Where can I get more information and advice?

Dyslexia Action, created upon the Dyslexia Institute’s merger with the Hornsby International Dyslexia Centre, is a national educational charity and the UK’s leading provider of services and support for people with dyslexia and literacy difficulties. It specialises in assessment, teaching and training. It also develops and distributes teaching materials and undertakes research.

Dyslexia Action’s training department offers specialist courses for teachers and SENCOs right up to postgraduate level. One popular course for SENCOs, ‘Dyslexia and Literacy in the Classroom: A Course for Mainstream Teachers and SENCOs’, offers the equivalent of 18 NVQ Level 3 credits.

Dyslexia Action’s Dyslexia and Literacy in the Classroom course is quite a detailed introduction to dyslexia and literacy in the classroom and how to use school resources, including the National Literacy Strategy, to help pupils with difficulties. It is exceedingly practical and includes a huge amount of help with strategies that really work. As Linda Dyja, a SENCO from an inner London primary school, comments, ‘I got a huge amount from this course. It really is quite amazing how much it has impacted on me. It was so informative and practical – looking at things that you understood and then did. I don’t think that I have ever been so influenced and able to grow so much.’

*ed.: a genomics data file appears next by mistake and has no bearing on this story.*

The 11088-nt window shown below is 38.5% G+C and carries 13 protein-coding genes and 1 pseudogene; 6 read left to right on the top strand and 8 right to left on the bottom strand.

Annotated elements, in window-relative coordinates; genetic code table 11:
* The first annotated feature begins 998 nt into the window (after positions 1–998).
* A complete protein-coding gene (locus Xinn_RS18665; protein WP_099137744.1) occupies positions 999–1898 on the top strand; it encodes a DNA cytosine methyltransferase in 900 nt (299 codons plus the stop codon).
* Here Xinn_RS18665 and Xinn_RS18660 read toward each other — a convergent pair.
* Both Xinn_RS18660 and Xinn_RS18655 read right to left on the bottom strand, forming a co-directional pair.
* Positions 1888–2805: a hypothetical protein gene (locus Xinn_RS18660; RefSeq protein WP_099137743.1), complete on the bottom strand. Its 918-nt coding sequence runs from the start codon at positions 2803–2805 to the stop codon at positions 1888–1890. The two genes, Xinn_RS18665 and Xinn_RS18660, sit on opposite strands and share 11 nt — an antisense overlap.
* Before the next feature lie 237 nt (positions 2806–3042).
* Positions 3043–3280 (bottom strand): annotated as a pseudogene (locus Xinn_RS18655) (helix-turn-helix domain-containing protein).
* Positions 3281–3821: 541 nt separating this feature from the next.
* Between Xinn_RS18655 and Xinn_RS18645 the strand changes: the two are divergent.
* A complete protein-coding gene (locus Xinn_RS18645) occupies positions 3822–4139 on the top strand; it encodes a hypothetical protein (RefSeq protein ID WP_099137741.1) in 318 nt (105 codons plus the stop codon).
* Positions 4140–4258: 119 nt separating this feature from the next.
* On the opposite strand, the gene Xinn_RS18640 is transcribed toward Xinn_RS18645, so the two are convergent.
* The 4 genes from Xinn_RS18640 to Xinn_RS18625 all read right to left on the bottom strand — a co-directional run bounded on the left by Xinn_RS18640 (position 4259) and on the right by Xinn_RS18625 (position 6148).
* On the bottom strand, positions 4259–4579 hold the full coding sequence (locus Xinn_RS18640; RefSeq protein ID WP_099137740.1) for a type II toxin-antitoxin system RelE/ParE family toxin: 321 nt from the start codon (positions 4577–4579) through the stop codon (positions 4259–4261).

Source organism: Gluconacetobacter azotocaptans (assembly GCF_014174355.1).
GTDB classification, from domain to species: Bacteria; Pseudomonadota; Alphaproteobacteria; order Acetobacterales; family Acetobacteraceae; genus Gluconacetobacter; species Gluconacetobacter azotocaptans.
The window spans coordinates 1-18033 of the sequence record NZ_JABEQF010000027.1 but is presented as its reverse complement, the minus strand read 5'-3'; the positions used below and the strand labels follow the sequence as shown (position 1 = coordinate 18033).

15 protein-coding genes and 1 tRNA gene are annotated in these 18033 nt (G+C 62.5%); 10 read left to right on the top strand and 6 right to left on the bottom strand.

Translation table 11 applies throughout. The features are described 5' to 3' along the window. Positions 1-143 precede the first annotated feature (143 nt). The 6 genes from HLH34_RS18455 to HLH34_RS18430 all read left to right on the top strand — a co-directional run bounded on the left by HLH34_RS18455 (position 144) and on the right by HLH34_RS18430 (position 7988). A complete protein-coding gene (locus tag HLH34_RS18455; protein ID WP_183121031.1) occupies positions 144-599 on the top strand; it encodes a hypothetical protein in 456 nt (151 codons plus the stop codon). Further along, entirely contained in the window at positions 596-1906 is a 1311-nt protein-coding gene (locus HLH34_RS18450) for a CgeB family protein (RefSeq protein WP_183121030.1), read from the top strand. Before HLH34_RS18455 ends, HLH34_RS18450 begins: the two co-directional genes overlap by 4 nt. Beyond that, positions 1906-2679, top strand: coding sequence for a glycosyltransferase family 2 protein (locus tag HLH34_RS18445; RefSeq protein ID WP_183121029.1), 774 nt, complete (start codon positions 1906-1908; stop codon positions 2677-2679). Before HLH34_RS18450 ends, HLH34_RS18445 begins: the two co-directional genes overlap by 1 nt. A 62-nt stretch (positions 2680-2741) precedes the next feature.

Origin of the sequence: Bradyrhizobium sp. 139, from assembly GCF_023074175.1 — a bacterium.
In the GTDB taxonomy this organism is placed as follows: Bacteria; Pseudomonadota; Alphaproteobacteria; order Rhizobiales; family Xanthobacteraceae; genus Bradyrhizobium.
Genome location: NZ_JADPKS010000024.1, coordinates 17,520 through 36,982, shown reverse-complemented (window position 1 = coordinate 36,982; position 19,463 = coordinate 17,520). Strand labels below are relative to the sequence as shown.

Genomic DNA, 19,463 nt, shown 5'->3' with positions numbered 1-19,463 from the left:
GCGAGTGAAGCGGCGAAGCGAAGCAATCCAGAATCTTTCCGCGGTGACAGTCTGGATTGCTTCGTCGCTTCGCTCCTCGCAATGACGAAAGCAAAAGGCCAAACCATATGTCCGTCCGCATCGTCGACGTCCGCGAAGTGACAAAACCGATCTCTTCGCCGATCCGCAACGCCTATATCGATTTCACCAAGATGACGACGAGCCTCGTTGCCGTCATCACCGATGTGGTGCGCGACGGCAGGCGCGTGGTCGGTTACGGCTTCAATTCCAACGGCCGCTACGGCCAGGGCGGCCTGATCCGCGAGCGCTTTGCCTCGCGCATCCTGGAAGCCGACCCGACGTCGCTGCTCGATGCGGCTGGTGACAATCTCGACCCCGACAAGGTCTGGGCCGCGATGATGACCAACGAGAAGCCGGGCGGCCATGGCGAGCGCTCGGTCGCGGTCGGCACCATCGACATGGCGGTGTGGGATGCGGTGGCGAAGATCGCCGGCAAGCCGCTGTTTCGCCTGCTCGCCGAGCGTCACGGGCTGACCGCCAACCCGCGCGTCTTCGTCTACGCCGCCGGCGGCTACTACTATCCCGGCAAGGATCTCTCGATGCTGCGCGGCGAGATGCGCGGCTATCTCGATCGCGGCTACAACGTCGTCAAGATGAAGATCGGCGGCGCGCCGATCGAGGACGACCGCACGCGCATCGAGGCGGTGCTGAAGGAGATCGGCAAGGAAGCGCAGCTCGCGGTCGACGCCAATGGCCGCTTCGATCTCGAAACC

Dyslexia Action has also just launched the Practical Course for Teachers, a Level 4 course similar to the Dyslexia and Literacy in the Classroom course but more suitable for SENCOs who wish to begin to specialise in dyslexia and learn specific skills to use within individual and small group literacy teaching. For the first time, the Dyslexia Institute Literacy Programme (DILP) is available to teachers other than those studying for a postgraduate qualification. This course will provide 18 credits equivalent to NVQ Level 4.

How to recognise dyslexia

There are many reasons why a child may be seen to struggle to learn to read but a large percentage of these children will have difficulties as the result of a specific learning difficulty, of which dyslexia is the most common. Dyslexia is a hidden disability that hinders learning, mainly affecting literacy skills. Dyslexia is relatively common; it affects approximately 10% of the population to varying degrees, 4% severely. It can affect anyone, at any age. It is inherited and is caused by differences in specific areas of the brain, predominately related to language and the processing of language based information. Dyslexia does not affect intelligence. However, due to the individual way that dyslexic people learn, traditional teaching methods do not always cater for them appropriately.

In helping colleagues through in-service training or individual advice SENCOs can remind them that difficulties may include:

  • difficulties with reading
  • difficulties with spelling